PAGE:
Speaker(s): Young Mie Kim
How Undisclosed Campaigns on Digital Media Steal American Democracy
Do digital platforms function as stealth media, a system that enables the deliberate operations of undisclosed political campaigns’ imperceptible targeting and furtive messaging? This talk presents empirical research on covert digital political campaigns sponsored by unidentifiable, untraceable groups. By utilizing a user-based, real-time ad tracking tool and “reverse engineering” techniques, independent from tech platforms, Kim’s research reveals the prevalence of foreign and domestic undisclosed campaigns and uncovers targeting, messaging and organizational strategies of such undisclosed campaigns. The talk offers insight relevant for regulatory policies and discusses the normative implications for the functioning of democracy.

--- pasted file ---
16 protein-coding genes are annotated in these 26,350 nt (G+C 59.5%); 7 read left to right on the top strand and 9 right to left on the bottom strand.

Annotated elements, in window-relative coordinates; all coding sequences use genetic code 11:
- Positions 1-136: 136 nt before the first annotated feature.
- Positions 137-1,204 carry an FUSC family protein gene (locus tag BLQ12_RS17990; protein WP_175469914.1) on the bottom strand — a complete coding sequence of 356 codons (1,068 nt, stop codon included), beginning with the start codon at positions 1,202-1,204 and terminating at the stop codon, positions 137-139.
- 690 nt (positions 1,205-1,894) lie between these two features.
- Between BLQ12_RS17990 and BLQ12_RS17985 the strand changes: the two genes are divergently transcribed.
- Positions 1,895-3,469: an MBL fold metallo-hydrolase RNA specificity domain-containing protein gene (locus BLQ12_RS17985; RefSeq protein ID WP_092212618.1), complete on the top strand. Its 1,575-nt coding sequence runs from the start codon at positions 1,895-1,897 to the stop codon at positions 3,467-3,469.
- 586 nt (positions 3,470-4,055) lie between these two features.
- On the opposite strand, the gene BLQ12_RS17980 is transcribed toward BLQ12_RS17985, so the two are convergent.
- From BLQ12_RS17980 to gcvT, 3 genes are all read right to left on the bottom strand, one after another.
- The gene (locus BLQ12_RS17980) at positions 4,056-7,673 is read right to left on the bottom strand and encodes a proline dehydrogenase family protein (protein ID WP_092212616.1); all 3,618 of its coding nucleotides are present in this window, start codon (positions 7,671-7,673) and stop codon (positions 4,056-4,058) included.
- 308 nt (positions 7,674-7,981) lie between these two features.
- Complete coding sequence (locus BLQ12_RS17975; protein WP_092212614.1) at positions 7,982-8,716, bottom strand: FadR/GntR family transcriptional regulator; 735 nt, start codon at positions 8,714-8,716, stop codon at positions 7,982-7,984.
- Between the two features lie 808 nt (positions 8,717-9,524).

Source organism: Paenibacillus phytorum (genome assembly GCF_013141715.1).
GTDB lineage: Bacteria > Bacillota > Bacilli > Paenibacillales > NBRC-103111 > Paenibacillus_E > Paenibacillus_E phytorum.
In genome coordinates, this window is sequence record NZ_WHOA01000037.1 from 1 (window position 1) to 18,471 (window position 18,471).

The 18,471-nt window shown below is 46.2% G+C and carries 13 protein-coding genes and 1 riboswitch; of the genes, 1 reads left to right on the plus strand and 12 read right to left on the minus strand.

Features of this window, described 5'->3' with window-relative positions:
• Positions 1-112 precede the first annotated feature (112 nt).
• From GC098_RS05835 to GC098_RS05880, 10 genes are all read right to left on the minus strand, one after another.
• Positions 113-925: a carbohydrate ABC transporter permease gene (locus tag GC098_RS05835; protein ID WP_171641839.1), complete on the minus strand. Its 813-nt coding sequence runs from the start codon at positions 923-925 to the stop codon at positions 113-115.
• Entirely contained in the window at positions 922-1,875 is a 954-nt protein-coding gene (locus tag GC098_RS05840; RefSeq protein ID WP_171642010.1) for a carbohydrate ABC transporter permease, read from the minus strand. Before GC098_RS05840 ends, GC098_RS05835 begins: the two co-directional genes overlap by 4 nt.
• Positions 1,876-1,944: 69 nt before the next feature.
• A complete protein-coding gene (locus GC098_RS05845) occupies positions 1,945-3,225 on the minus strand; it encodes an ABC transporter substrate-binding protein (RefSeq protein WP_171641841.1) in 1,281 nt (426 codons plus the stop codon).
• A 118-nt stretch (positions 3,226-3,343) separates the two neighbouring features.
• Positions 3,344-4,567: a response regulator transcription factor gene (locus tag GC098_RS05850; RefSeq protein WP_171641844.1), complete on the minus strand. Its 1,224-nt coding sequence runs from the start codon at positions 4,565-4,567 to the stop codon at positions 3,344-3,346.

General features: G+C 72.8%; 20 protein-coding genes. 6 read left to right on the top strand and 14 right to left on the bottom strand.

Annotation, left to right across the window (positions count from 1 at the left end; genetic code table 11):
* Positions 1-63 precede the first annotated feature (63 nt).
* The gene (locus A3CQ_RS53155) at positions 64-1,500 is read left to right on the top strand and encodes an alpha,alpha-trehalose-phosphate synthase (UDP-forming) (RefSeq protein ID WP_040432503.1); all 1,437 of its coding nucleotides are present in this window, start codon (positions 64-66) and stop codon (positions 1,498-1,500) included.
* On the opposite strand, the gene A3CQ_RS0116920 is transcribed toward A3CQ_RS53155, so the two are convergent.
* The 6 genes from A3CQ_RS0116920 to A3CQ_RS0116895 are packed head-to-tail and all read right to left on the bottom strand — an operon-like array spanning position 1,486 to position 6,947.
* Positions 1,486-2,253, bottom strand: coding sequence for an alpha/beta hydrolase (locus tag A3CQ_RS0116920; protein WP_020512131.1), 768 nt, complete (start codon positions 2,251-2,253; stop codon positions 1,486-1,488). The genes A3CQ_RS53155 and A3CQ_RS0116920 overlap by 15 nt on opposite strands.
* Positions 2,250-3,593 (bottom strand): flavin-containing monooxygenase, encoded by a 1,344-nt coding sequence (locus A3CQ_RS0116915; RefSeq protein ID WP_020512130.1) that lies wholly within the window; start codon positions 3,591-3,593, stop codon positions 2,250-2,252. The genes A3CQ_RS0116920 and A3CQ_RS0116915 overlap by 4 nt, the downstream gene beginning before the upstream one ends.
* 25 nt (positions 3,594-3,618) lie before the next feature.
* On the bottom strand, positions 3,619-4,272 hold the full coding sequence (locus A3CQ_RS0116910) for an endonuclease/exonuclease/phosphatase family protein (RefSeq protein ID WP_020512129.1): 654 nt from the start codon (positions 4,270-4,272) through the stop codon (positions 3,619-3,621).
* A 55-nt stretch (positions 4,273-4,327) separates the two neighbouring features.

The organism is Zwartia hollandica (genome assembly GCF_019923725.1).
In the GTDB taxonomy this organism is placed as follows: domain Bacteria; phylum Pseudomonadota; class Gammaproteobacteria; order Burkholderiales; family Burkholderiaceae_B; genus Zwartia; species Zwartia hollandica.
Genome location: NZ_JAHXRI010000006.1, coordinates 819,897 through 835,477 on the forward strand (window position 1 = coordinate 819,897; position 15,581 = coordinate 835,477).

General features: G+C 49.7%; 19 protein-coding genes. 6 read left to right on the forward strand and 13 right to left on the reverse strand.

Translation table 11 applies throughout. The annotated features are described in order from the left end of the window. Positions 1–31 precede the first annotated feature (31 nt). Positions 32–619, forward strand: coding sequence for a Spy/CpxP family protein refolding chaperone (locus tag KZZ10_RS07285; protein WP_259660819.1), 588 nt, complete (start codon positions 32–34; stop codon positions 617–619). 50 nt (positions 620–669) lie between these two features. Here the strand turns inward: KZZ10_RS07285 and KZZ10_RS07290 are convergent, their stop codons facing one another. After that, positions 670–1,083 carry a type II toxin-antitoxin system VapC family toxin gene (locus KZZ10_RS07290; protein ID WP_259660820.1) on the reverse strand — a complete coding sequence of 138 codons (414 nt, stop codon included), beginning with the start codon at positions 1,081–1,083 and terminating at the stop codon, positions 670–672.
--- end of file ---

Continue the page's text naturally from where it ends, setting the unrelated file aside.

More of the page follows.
Young Mie Kim is an Andrew Carnegie Fellow (2019), Professor at the University of Wisconsin-Madison, and a Fall 2020 Visiting Scholar with the Annenberg School’s Center for Media at Risk. Kim’s research concerns data-driven, algorithm-based, digitally mediated political communication. Her recent research project, Project DATA (Digital Ad Tracking & Analysis), empirically investigates the sponsors, content and targets of digital political campaigns across multiple platforms with a user-based, real-time, ad tracking tool that reverse engineers the algorithms of political campaigns. Kim’s research, “The Stealth Media? Groups and Targets behind Divisive Issue Campaigns on Facebook” received the Kaid-Sanders Best Article of the Year in Political Communication (2018) awarded by the International Communication Association. Kim testified at the Federal Election Commission’s hearings on the rulemaking of internet communication disclaimers. Her research on Russian election interference in the US presidential election was cited by the Senate Select Committee on Intelligence. Kim spoke at the European Parliament on her research on data-driven political advertising and inequality in political involvement.